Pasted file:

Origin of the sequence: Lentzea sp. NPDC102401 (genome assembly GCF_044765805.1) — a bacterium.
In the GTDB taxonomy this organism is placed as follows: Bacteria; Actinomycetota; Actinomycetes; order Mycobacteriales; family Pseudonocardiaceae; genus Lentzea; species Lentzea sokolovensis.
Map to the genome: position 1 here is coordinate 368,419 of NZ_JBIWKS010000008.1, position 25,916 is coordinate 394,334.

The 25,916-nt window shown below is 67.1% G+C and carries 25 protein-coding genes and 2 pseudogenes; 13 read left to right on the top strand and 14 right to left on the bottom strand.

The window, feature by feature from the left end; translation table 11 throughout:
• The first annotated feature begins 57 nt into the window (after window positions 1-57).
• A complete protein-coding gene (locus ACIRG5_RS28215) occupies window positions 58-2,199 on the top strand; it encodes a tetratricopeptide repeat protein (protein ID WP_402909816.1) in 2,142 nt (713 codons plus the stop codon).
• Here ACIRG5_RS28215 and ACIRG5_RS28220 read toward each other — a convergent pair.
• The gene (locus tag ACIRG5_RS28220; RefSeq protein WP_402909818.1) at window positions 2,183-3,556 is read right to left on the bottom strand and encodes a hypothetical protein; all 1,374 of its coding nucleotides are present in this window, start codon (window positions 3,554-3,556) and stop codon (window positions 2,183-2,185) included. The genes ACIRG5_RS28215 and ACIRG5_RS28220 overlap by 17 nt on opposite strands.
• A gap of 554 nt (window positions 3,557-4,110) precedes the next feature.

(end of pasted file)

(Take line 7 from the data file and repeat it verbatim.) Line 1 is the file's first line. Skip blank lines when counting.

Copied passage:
• A complete protein-coding gene (locus ACIRG5_RS28215) occupies window positions 58-2,199 on the top strand; it encodes a tetratricopeptide repeat protein (protein ID WP_402909816.1) in 2,142 nt (713 codons plus the stop codon).